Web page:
Wednesday, 28 October 2015


October Is Guy Month

Even the most ardent fan of any particular sport will agree that his passion’s season runs too damn long, that there are way too many games. And yet, the dipping point of fan fatigue and overly-saturated coverage seems as mythical as King Arthur’s Avalon and peak oil. This time of year, when frost-bitten falling leaves can sound like gentle rain, is the hyper-convergence of the seasons: baseball is down to its nitty-gritty; college and pro football in both Canada and the United States are going full bore; soccer’s being played in North America and across the pond; results from the early slates of hockey and basketball games now matter. ‘October,’ says Mickey the Goalie, a character in my novel Duke Street Kings, ‘is Guy Month.’

The story relates the fates of a quartet of Calgarians, all of whom were born and raised in Montreal and go way back. The plot unfolds over the course of 21 or 22 weeks, the year is 2002 or maybe 2003. Because I’ve never been able to make a living writing fiction I tend to write what I know because it takes less research, time I haven’t had the luxury of having or have merely squandered. Consequently, a goodly portion of Duke Street Kings is set in a pub. In my experience conversations over beers (and overheard ones) have ranged from profound to hilarious, to outright bizarre, a rich unseemly seam to mine for a writer.

The trick was to get these four characters into the pub regularly. So I gave one fellow ownership and ensured two of his friends resided within staggering distance. I still needed a weekly draw and the idea of a darts league or a quiz night did not appeal. Sports would be the lure. My first thought was AAA Pacific Coast League baseball as Calgary had a team called the Cannons (who have long since migrated to Albuquerque, N.M. and are now the Isotopes). Baseball has been well served in literature; I’d no wish to compete with the myriad of mythology as I felt my main background setting would necessarily become the ball park. Hockey was problematic too. The NHL season is a wintry grind, tickets are expensive and, anyway, anyone who came of age in Montreal in the 70s would only pay to see the Canadiens and never, ever, ever switch allegiances wherever they may live.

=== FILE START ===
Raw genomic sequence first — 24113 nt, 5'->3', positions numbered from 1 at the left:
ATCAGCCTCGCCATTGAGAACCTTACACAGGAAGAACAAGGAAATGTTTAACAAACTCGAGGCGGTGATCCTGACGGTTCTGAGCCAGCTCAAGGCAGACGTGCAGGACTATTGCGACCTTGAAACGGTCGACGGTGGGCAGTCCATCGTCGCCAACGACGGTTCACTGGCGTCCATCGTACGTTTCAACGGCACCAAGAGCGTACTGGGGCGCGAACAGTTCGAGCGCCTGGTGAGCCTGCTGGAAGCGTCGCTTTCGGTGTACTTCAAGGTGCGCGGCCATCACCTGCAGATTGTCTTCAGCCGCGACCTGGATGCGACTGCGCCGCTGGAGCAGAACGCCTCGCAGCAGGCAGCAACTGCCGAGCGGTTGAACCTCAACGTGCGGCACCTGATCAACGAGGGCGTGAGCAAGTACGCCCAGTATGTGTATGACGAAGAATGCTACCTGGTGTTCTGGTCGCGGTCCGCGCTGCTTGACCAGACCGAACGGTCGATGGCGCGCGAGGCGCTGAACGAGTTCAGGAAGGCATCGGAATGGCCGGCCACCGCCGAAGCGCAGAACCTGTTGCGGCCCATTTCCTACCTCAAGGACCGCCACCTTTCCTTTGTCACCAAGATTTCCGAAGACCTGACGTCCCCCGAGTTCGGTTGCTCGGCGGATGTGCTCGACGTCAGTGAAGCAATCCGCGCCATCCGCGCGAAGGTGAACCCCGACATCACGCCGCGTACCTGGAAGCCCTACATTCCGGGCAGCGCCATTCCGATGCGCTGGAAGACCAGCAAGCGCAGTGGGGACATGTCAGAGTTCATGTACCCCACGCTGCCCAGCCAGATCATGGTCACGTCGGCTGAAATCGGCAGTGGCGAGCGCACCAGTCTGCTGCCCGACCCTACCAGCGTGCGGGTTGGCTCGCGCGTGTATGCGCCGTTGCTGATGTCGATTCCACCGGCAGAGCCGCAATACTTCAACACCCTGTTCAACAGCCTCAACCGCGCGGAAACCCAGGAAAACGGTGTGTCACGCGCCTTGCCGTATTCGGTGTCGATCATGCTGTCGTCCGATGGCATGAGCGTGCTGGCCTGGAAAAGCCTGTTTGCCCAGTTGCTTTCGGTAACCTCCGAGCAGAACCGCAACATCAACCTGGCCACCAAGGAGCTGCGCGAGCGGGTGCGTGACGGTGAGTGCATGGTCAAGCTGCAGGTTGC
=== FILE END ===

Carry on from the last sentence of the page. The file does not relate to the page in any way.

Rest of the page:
When I moved out west in 1990 one of the first things that struck me was the fever the Canadian Football League incited on the prairie, it really mattered. For me, it was fun to get caught up in the enthusiasm; pubs and bars charted buses to get their patrons to games, newspaper sports sections overflowed with features, reports, analysis and opinion. I even worked with a guy who moonlighted as the Edmonton Eskimos’ costumed mascot. After I was transferred to Calgary I bought and kept Stampeders season’s tickets for four or five years.

The CFL became the glue of Duke Street Kings, one game a week, secondary yet crucial to the plot. The league’s various franchises allowed me to write about our vast, regionalized country. My characters could (and did) get out of their watering hole to travel Alberta. Our game permitted a hometown denouement in Montreal. Best of all, I’d never read a word about Canadian football in Canadian fiction.

And though it’s indeed Guy Month, Duke Street Kings is not a novel about sports. It’s a tale of friendship and betrayal, ordinary people inadvertently messing up. If you’re intrigued to read, visit or (in North America) call Falcon Press in Vancouver directly at 1-877-284-5181.

No comments:

Post a Comment